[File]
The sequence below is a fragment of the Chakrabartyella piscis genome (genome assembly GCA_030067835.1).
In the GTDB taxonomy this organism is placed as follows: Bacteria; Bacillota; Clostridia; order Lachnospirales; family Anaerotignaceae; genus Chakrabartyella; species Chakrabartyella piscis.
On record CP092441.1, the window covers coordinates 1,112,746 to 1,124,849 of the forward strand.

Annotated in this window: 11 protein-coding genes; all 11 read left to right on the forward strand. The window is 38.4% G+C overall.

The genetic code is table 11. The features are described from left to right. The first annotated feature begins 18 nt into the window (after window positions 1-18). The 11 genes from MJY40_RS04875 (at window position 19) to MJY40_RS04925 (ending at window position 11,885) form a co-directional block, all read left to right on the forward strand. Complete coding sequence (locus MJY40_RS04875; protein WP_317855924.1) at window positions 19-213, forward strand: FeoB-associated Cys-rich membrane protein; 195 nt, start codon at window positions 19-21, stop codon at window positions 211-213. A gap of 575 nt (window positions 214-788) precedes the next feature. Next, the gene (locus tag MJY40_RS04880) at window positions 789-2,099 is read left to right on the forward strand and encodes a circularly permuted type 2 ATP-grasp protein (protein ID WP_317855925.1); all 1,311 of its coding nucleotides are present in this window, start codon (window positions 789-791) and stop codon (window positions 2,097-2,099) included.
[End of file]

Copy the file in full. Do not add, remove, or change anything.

The sequence below is a fragment of the Chakrabartyella piscis genome (genome assembly GCA_030067835.1).
In the GTDB taxonomy this organism is placed as follows: Bacteria; Bacillota; Clostridia; order Lachnospirales; family Anaerotignaceae; genus Chakrabartyella; species Chakrabartyella piscis.
On record CP092441.1, the window covers coordinates 1,112,746 to 1,124,849 of the forward strand.

Annotated in this window: 11 protein-coding genes; all 11 read left to right on the forward strand. The window is 38.4% G+C overall.

The genetic code is table 11. The features are described from left to right. The first annotated feature begins 18 nt into the window (after window positions 1-18). The 11 genes from MJY40_RS04875 (at window position 19) to MJY40_RS04925 (ending at window position 11,885) form a co-directional block, all read left to right on the forward strand. Complete coding sequence (locus MJY40_RS04875; protein WP_317855924.1) at window positions 19-213, forward strand: FeoB-associated Cys-rich membrane protein; 195 nt, start codon at window positions 19-21, stop codon at window positions 211-213. A gap of 575 nt (window positions 214-788) precedes the next feature. Next, the gene (locus tag MJY40_RS04880) at window positions 789-2,099 is read left to right on the forward strand and encodes a circularly permuted type 2 ATP-grasp protein (protein ID WP_317855925.1); all 1,311 of its coding nucleotides are present in this window, start codon (window positions 789-791) and stop codon (window positions 2,097-2,099) included.